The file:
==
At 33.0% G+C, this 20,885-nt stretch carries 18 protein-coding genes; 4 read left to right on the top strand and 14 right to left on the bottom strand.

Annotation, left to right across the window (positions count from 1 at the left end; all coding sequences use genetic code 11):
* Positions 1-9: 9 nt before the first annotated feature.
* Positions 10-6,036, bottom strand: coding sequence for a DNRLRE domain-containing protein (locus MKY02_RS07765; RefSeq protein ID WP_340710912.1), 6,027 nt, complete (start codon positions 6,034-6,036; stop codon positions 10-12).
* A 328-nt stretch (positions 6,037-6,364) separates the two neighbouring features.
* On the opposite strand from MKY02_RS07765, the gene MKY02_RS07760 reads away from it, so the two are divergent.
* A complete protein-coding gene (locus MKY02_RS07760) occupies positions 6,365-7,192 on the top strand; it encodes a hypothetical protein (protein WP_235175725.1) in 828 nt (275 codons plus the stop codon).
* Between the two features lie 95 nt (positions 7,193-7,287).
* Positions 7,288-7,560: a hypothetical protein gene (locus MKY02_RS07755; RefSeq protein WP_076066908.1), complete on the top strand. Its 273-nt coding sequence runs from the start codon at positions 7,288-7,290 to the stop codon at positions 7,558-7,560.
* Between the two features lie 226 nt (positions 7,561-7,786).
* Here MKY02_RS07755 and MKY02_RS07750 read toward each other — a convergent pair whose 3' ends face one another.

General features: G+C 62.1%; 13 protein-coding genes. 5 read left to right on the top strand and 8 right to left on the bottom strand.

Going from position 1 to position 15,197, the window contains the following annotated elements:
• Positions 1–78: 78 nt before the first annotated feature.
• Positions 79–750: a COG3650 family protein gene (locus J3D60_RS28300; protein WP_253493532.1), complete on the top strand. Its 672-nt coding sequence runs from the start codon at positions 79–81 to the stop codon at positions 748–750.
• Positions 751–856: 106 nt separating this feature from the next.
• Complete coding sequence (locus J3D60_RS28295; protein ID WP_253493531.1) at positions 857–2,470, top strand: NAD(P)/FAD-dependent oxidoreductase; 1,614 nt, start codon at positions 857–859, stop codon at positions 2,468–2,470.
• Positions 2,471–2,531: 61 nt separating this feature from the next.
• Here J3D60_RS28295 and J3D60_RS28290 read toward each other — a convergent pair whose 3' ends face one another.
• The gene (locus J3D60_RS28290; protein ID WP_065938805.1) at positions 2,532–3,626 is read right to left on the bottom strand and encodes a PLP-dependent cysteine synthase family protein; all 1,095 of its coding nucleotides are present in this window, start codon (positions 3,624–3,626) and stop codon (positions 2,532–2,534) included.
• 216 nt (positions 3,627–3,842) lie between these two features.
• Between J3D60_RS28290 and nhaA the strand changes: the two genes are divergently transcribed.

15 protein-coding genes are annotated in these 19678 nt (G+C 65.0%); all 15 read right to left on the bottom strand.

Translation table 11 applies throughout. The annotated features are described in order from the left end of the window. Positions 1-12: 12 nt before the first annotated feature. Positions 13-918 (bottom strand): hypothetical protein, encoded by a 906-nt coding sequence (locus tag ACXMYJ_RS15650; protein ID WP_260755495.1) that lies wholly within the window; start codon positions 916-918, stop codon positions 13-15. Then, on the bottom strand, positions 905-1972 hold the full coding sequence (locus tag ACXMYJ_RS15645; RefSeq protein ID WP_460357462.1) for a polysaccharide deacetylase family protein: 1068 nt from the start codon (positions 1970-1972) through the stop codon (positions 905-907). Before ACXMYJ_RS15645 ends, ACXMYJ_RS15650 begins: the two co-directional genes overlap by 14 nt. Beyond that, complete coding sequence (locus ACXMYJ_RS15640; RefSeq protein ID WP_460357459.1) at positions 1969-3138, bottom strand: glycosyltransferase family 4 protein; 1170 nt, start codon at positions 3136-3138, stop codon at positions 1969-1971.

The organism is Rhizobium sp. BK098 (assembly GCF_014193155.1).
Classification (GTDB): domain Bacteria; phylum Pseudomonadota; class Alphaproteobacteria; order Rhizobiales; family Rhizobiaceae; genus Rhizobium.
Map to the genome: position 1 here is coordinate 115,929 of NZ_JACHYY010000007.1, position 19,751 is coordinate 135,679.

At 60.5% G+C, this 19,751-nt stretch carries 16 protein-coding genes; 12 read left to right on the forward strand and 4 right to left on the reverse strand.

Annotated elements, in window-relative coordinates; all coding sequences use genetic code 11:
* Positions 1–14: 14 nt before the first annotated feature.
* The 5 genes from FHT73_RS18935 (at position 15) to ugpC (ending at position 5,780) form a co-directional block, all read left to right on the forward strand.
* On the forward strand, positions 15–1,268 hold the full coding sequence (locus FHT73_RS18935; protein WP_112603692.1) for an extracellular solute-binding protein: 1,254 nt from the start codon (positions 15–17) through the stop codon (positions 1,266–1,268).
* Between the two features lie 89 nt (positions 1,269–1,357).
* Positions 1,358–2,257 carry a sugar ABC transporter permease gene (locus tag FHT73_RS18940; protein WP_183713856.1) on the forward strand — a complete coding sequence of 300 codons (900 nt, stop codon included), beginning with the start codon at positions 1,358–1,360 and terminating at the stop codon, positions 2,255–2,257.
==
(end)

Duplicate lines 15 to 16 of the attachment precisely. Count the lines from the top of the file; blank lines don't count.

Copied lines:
• Positions 79–750: a COG3650 family protein gene (locus J3D60_RS28300; protein WP_253493532.1), complete on the top strand. Its 672-nt coding sequence runs from the start codon at positions 79–81 to the stop codon at positions 748–750.
• Positions 751–856: 106 nt separating this feature from the next.